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New denials over Norfolk seal deaths

PUBLISHED: 08:00 23 August 2010 | UPDATED: 09:28 16 September 2010

The seals were killed by deep “corkscrew” wounds which began at the neck and spiralled around the body.

The seals were killed by deep “corkscrew” wounds which began at the neck and spiralled around the body.

Chris Hill

Allegations that the construction of a wind farm was “probably to blame” for a mysterious spate of seal deaths have been denied by scientists, energy bosses and harbour authorities.

Allegations that the construction of a wind farm was “probably to blame” for a mysterious spate of seal deaths have been denied by scientists, energy bosses and harbour authorities.

The claim was made in a Sunday Times story about the 38 mutilated carcasses which have washed up on the coast between Wells and Blakeney since December,

The seals were killed by deep “corkscrew” wounds which began at the neck and spiralled around the body.

The deaths are being investigated by agencies including Norfolk Police and the Sea Mammal Research Unit (SMRU) in Fife, close to where other seals with similar wounds have been found in Scotland.

Links were suggested between Norfolk's unexplained deaths and service vessels for the Sheringham Shoal offshore wind farm, which is being built 12 miles north of Wells.

But last night Dr David Thompson of the SMRU told the EDP that he felt the Sunday Times article was wrong to imply that he considered wind farm traffic was the most likely cause simply because he had been unable to rule it out.

He said. “We cannot say it is definitely wind farms, because we have the same injuries on seals up here in St Andrews Bay, and we have no wind farm. Of course, that does not rule out the possibility the injuries could be from wind farm boats, but it could equally be associated with boat traffic for anything else.”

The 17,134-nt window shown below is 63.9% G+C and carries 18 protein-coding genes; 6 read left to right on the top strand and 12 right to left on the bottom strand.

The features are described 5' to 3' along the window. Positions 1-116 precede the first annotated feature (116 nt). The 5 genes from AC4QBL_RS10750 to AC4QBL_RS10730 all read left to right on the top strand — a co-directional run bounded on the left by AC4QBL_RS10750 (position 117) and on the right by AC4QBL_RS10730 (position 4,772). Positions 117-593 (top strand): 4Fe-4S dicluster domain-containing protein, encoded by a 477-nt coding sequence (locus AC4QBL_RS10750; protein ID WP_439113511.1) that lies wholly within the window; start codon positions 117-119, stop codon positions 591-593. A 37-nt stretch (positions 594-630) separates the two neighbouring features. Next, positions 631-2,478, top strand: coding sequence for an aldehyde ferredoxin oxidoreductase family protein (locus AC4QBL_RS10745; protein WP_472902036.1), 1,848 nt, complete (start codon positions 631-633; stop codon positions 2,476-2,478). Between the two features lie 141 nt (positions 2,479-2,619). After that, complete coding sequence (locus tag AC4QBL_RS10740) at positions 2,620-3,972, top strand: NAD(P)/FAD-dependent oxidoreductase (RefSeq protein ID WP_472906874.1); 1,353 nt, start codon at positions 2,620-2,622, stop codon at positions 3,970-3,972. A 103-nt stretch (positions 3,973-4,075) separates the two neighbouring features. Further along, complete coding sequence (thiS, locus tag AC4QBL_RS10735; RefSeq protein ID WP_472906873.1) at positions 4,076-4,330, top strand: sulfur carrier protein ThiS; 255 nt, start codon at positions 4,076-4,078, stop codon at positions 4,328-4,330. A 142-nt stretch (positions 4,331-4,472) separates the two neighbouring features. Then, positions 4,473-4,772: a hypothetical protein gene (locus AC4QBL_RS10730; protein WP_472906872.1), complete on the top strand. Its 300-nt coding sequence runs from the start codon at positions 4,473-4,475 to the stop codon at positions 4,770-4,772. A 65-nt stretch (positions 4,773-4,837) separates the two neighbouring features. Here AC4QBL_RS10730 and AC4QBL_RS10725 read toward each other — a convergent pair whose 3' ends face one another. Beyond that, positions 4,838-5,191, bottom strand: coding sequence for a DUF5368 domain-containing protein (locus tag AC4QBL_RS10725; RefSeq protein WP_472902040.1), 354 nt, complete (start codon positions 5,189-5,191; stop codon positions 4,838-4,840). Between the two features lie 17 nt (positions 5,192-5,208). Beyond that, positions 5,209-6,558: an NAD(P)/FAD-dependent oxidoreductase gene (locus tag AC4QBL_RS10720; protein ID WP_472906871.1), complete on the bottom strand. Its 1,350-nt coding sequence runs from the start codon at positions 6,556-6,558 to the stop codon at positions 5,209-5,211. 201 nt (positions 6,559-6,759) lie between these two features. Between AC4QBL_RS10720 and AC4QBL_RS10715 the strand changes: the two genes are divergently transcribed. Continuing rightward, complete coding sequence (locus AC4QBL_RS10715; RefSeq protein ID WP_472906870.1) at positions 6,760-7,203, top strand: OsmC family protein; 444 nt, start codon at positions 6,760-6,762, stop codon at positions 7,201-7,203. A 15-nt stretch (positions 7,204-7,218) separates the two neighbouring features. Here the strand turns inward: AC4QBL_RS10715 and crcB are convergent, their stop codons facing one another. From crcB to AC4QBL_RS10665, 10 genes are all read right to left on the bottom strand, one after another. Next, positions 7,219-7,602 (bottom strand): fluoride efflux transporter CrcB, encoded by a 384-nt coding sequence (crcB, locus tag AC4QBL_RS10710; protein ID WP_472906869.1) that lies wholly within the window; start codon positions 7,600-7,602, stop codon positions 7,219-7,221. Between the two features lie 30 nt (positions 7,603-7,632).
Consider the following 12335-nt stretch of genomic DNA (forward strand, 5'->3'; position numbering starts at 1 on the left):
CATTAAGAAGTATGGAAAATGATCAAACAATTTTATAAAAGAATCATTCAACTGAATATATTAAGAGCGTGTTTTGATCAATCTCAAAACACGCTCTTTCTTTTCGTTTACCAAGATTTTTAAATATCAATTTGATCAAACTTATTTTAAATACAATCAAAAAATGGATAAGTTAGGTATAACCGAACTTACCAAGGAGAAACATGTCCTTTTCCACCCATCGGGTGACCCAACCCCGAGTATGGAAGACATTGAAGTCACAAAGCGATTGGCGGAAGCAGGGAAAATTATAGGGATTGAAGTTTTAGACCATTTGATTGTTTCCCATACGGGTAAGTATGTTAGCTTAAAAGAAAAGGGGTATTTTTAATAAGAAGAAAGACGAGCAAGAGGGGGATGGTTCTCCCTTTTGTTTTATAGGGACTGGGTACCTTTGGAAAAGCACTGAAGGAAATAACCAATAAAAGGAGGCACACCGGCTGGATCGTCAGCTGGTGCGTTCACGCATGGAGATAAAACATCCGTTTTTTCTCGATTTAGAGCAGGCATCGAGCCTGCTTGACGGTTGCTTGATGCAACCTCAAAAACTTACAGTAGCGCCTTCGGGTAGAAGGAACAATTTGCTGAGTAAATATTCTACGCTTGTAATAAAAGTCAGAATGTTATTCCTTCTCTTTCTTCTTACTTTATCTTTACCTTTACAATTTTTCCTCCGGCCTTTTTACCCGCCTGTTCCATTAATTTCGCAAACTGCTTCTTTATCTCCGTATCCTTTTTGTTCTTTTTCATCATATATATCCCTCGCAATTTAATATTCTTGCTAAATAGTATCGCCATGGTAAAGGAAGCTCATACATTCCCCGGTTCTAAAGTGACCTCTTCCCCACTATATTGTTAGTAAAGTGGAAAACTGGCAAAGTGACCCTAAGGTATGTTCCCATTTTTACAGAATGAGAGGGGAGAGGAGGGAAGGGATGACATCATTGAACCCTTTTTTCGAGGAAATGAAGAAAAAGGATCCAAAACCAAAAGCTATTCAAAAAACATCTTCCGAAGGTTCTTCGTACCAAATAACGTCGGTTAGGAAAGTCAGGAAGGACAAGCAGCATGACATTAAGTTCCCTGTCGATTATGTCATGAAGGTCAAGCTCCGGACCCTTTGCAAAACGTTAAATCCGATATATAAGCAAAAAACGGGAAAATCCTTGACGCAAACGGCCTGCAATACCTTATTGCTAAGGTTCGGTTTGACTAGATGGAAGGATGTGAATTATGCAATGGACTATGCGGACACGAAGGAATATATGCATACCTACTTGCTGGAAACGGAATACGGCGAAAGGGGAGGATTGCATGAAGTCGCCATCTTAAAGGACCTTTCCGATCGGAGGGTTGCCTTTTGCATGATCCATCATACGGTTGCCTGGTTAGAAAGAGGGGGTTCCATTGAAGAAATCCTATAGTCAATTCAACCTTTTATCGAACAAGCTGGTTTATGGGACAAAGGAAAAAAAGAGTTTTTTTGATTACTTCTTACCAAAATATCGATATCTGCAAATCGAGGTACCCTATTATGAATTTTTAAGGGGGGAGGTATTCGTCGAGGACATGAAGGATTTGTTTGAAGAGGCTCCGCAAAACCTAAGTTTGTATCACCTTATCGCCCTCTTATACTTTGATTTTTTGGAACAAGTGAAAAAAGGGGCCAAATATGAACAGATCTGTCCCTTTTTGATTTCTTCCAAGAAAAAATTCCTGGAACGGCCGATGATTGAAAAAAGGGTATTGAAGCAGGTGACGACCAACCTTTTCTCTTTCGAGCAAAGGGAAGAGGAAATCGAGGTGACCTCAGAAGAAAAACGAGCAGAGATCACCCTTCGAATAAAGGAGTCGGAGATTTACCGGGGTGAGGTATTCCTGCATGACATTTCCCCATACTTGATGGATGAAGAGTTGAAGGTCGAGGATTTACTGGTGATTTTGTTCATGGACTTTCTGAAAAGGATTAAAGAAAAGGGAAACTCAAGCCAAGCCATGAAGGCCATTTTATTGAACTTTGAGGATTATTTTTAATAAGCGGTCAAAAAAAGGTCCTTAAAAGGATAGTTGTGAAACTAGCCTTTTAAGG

Dr Thompson said he believed ducted propellers, an increasingly common feature on boat engines where the blades are contained within a metal casing, had caused the injuries. But said the investigation was no closer to establishing what kind of vessels the engines were attached to, or why the seals had appeared to approach them head first.

“A lot of boats use these propellers, and the incidents in the winter could not have been caused by wind farm boats, because they were not there until April,” he said.

“We are pretty sure of the mechanism, but that's as far as we can go at the moment. I don't think there can be a single, simple explanation for it.”

A spokesman for Statoil, the Norwegian energy firm backing the £1bn wind farm project, said: “The key fact is that the seal deaths began in December 2009, well before we began our offshore operations, which started in March.

“We have carried out our own investigation where we checked all the equipment operating on our site. We concluded that, to our knowledge, none of our equipment could be associated with the seal deaths.”

Meanwhile, an online statement was published by the Wells Harbour Commissioners (WHC) which also pointed out “mistaken assumptions” relating to the timing of its work to build a new outer harbour for wind farm service vessels.

It explains that boats using ducted propellers “had operated from Wells for many years with no such problems reported”.

Insp Mike Brown, of Norfolk Police, told the EDP last week that offshore installation machinery and the dredger which is used to maintain the channel to the new harbour were both “unlikely” to have caused the wounds.

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